Since we first started writing this guide, we've hoped that will likely pass in the next few weeks as people take precautions to stop spreading the virus, and those who have it heal. It's now going on for more than three months, and while we want to remain optimistic, a true pandemic like this one might is going to take a very long time to resolve. The most worrisome is that the lasting effects of the fear are going to take even longer to pass. We’re most scared of deeper discrimination against already-marginalized folks who have absolutely nothing to do with this, especially people of Asian descent worldwide. The outbreak is already creating ripple effects on the economy as well, disrupting workers livelihoods as supply chains shift. It's a terrible time for small businesses that don't have months of cash on hand, like many local businesses in Chinatowns all around the world.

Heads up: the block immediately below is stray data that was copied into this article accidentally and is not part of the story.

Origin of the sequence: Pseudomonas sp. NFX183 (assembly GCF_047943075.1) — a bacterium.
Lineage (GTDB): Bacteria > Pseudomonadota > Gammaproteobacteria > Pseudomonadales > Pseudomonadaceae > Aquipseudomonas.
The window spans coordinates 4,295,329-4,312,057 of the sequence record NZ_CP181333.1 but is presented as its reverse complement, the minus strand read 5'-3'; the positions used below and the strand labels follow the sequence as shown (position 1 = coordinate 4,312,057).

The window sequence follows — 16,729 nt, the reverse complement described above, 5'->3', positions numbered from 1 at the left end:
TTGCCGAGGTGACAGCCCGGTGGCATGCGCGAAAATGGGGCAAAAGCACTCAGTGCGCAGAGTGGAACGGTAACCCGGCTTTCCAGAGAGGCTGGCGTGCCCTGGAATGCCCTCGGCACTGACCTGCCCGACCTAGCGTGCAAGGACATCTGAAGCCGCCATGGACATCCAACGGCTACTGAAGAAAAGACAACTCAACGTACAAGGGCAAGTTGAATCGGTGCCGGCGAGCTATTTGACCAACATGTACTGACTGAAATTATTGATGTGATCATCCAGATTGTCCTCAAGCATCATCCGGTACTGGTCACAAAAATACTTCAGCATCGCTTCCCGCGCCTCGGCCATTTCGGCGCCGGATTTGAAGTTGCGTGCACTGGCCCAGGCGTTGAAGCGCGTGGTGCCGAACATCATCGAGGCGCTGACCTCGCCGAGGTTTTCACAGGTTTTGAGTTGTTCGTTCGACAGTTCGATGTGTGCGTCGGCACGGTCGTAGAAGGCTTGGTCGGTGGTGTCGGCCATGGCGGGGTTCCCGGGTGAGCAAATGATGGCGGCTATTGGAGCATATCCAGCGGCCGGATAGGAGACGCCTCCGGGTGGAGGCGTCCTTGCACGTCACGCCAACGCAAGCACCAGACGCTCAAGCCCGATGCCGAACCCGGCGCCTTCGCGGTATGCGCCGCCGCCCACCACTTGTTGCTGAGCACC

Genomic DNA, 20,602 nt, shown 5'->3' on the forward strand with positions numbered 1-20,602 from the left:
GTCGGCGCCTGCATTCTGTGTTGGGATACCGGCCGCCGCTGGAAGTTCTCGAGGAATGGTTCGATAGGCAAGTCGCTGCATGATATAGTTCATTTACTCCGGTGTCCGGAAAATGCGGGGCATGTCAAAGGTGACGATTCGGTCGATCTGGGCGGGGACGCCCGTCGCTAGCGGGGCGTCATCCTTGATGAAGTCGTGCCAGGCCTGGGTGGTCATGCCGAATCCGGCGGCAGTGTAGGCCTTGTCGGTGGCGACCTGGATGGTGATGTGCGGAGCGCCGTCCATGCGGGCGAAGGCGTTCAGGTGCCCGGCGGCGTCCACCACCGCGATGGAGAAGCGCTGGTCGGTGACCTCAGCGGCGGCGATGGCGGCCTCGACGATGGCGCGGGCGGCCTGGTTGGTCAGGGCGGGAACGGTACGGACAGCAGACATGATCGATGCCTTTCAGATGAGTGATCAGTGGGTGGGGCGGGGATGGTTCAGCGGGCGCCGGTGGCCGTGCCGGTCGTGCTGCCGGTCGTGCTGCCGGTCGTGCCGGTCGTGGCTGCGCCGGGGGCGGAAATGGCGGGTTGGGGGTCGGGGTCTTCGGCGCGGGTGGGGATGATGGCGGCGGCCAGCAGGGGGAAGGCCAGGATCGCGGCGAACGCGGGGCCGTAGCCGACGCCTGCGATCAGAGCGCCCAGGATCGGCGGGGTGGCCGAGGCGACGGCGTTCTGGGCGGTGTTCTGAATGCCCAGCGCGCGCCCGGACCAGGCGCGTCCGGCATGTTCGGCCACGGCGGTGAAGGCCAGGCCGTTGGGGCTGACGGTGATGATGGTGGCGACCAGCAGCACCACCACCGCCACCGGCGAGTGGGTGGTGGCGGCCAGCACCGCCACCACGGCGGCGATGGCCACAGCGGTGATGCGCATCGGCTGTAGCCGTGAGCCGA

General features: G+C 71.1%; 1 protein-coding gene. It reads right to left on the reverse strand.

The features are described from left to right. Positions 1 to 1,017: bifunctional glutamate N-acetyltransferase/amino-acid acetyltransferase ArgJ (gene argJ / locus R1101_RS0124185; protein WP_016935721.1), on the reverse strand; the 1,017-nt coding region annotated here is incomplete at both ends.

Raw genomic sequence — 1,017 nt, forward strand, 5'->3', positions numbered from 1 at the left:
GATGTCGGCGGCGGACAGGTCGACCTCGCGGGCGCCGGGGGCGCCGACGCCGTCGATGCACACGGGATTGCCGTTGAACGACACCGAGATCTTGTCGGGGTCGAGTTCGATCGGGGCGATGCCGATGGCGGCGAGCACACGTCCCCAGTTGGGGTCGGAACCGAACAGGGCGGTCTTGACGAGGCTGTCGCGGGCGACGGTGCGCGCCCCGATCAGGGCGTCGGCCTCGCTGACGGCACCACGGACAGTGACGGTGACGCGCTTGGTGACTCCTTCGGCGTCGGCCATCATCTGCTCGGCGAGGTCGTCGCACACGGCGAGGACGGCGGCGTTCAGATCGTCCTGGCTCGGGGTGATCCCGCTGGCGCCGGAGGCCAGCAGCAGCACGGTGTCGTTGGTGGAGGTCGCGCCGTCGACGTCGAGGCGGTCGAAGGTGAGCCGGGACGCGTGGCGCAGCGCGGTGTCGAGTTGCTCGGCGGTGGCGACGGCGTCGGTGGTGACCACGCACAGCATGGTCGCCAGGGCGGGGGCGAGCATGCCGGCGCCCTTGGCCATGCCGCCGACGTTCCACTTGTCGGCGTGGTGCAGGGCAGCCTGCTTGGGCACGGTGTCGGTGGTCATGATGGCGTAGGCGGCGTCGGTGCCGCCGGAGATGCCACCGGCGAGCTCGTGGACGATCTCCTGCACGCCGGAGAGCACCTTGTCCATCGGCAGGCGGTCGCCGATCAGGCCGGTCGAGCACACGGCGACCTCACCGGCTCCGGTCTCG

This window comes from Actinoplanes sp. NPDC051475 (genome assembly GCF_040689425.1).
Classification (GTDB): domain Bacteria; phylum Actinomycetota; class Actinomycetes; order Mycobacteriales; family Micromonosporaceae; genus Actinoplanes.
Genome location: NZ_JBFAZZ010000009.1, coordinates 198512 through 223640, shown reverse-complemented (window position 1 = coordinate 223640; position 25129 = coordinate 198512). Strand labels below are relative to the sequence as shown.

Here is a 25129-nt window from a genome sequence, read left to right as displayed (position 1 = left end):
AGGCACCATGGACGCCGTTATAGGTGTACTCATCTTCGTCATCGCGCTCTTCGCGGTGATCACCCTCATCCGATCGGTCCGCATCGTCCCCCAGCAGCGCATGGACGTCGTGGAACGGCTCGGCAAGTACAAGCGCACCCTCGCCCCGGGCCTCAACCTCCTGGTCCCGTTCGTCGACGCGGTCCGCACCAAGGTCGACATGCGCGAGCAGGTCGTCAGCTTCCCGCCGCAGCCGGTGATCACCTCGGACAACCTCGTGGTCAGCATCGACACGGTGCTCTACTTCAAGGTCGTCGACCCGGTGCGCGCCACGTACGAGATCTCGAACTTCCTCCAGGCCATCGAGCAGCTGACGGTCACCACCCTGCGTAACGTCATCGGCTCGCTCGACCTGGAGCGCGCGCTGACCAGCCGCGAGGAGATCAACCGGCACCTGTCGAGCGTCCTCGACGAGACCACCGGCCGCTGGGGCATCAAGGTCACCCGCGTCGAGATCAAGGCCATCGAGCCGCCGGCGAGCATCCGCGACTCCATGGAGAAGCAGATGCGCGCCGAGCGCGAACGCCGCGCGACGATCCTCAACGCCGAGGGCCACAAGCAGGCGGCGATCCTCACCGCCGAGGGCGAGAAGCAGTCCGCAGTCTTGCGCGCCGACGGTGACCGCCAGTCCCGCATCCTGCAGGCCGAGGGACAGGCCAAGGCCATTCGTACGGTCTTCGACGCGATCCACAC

• And while we welcome a slowdown on capitalism and reduced emissions, sudden shifts in places without strong universal social safety nets always cause harm. In China, this means scores of migrant workers from the rural countryside, who count on being able to make a living in now-restricted bigger cities, are facing extremely uncertain futures. In the US, it means disaster for those without access to good healthcare. And it also looks like we're heading into another financial recession.